Salticus scenicus (Ara.: Salticidae)  Rosemary Jorna

 

   And also two moths photographed by Jochem Moehr in Metchosin:

 


Drepanulatrix sp. (Lep.: Geometridae)  Jochen Moehr

 


Dysstroma citrata (Lep.: Geometridae)   Jochen Moehr

 

 

   October is the month for Banded Woolly Bears, the caterpillar of the Isabella Moth.   Here is one found near the Red Barn at Tod Flats by Jody Wells.

 

 

 

 

Banded Woolly Bear Pyrrharctia isabella (Lep.: Erebidae – Arctiinae)  Jody Wells

 

 

   Scott Gilmore writes from Upper Lantzville:  I was surprised to find three small weevils inside a red pepper. The peppers had been grown in California and I assume they must be the Pepper Weevil, Anthonomus eugenii.  Jeremy Tatum ponders:  If they were found on Vancouver Island, but were imported from California, are they eligible for posting on Invert Alert?  I took one look at the first charming photo below and immediately decided yes!  You just have to love it.  According to a Web article, the length of the weevil varies from 1.5 to1.8 mm.  (Have a look at a ruler to remind you of how small this is.)

 

 

Pepper Weevil Anthonomus eugenii (Col.: Curculionidae)  Scott Gilmore

 

Pepper Weevil Anthonomus eugenii (Col.: Curculionidae)  Scott Gilmore

 

 

Pepper Weevil Anthonomus eugenii (Col.: Curculionidae)  Scott Gilmore

 

 

   Aziza Cooper writes:  On October 15 I found two flies at Lochside Trail near the pig farm. They were in a weedy patch diagonally across the trail south of the pig farm. (The pig farm is south of Martindale Road.)  Also on October 15 one moth was along McIntyre Road near McHugh Road, Central Saanich,

 

  Jeremy Tatum writes.  The first fly is Eristalis tenax.  I think we’ll have to leave the second one as just an unidentified fly, unless anyone has a suggestion.  Because of the yellow colour (which I think is at least partly pollen), I had at first thought of Scathophaga stercoraria, which is common at the pig farm, but it’s the wrong shape and the eyes are too large.  The moth is a rather worn  Noctua pronuba.

 

Drone Fly Eristalis tenax (Dip.: Syrphidae)  Aziza Cooper

 

Unidentified fly (Diptera)   Aziza Cooper

 

Large Yellow Underwing Noctua pronuba (Lep.:  Noctuidae)  Aziza Cooper

 

 

   The caterpillar that Barb McGrenere found on September 21 (q.v.) yesterday produced the moth shown below.

 

Girdler Moth Dargida procinctus (Lep.: Noctuidae)   Jeremy Tatum

 

 

 

October 16

2017 October 16

 

   Jeremy Gatten writes:  The nice weather yesterday resulted in a surprising number of dragonfly and butterfly species on the wing today.  The highlight of my day was my first American Lady for BC, which was at Albert Head Lagoon.  Also at Albert Head Lagoon were several Cabbage Whites, a female Common Green Darner and what I believe was a Paddle-tailed Darner.  At Witty’s Lagoon, I had one Cardinal Meadowhawk and a few Autumn Meadowhawks. [The Autumn Meadowhawk is also known as the Yellow-legged Meadowhawk Sympetrum vicinum.] Moving on to Swanwick Road, I had a Painted Lady and a Striped Meadowhawk.  Reasonable numbers of moths around at Hans Helgesen Elementary School, including: Agrochola purpurea (2), Orthosia mys (3), Epirrita autumnata (4), Philedia punctomacularia (1), Tetracis sp. (3, possibly two different species), and Eupithecia unicolor (1).  At my place in Saanichton this evening (October 15), I’ve had: Autographa californica (2), Sunira decipiens (1), Mythimna unipuncta (2), and Eupithecia sp.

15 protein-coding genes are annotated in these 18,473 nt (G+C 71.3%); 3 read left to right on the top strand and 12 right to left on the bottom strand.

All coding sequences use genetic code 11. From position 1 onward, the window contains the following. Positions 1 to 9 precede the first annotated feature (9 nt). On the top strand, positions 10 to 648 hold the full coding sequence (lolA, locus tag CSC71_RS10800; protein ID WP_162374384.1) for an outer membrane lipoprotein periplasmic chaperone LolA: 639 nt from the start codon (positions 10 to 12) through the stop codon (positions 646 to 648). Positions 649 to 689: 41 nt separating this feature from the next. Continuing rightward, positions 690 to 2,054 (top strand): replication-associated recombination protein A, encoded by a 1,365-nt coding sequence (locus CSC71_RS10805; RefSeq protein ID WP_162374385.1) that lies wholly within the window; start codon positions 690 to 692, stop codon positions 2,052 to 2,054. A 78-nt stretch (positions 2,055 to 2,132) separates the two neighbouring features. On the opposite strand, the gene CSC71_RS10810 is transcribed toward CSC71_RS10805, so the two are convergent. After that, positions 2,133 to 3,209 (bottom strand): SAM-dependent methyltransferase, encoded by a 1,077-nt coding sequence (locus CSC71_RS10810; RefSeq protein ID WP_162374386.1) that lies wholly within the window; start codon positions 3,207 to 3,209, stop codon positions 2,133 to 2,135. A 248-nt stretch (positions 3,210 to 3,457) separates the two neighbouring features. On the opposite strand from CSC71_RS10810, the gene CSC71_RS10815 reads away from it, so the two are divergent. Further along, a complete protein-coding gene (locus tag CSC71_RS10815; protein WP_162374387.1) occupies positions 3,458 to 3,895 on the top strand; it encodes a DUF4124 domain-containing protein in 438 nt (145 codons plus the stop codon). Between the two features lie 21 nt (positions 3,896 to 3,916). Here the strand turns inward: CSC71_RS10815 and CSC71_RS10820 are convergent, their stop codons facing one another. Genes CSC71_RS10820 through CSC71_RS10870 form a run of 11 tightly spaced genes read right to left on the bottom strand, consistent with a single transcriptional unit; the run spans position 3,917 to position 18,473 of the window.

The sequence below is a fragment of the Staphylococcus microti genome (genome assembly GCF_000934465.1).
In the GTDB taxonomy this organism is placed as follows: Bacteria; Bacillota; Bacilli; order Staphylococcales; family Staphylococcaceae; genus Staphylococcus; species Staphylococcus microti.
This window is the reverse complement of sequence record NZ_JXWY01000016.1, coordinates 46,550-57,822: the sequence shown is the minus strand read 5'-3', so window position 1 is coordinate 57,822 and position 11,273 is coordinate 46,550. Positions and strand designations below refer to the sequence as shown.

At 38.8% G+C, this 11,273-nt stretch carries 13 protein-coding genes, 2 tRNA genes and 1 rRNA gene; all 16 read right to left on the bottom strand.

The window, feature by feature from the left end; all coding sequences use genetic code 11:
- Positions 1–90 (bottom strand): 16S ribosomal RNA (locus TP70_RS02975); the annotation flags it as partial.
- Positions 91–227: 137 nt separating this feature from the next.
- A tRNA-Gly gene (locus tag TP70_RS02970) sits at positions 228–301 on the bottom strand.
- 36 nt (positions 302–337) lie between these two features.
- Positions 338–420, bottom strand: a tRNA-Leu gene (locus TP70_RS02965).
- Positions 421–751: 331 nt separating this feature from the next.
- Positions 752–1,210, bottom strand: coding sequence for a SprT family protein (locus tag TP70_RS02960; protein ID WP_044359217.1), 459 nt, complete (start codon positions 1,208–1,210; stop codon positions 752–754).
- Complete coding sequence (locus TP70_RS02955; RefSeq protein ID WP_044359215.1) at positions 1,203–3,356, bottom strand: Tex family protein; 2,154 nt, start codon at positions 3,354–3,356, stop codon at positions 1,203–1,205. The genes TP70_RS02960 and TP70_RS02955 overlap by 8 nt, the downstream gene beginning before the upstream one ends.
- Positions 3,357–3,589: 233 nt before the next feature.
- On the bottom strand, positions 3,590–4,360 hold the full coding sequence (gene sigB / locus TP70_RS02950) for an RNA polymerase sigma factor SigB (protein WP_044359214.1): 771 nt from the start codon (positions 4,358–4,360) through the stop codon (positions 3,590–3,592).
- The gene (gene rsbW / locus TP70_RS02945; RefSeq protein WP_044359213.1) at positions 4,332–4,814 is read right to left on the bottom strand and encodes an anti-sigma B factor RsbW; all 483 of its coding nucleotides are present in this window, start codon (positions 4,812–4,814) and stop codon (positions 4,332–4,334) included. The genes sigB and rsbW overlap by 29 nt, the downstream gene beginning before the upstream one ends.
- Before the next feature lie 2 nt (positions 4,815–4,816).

October 15

2017 October 15

 

   Another splendid crop of moths that Jochen Moehr is seeing at his home in Metchosin.

 

Agrochola purpurea (Lep.: Noctuidae)  Jochen Moehr

Plemyria georgii (Lep.: Geometridae)  Jopchen Moehr

 

The third is a species of  Drepanulatrix – a genus which has been providing us with identification problems.  In order of increasing preference, Jeremy Tatum writes, I would identify Jochen’s moth below as one of D. foeminaria, D. secundaria, D. monicaria.  Actually I’m sufficiently sure that it is Drepanulatrix monicaria that that’s how I’m going to label it,

 

Drepanulatrix monicaria (Lep.: Geometridae)  Jochen Moehr

 

At least seven butterfly-ers visited McIntyre reservoir today, and saw several Cabbage Whites, three Orange Sulphurs (at the north end of the reservoir), a Painted Lady (on the west side), and many Autographa californica.   Kirsten Mills saw a Painted Lady at Prospect Lake Golf Course, and another one at the corner or Tillicum Road and Gorge Road.

 

October 14

2017 October 14

 

   Nathan Fisk sends an interesting picture of a cell from the nest of a leafcutter bee.  He found three of these cells in the soil at Fort Rodd Hill Nursery. The cell will be provisioned with nectar and pollen, and one egg will be laid inside it.  The bee larva will grow within.  The sides of the cell are constructed from roughly rectangular portions of a leaf, and the ends are constructed from circular portions.  Leafcutter bees are regarded as major pollinators.

 

Cell from nest of leafcutter bee  (Hym.:  Megachilidae)  Nathan Fisk

 

   Jochen Moehr sends a photograph of the moth Plemyria georgii  from his home in Metchosin.

 


Plemyria georgii (Lep.: Geometridae)  Jochen Moehr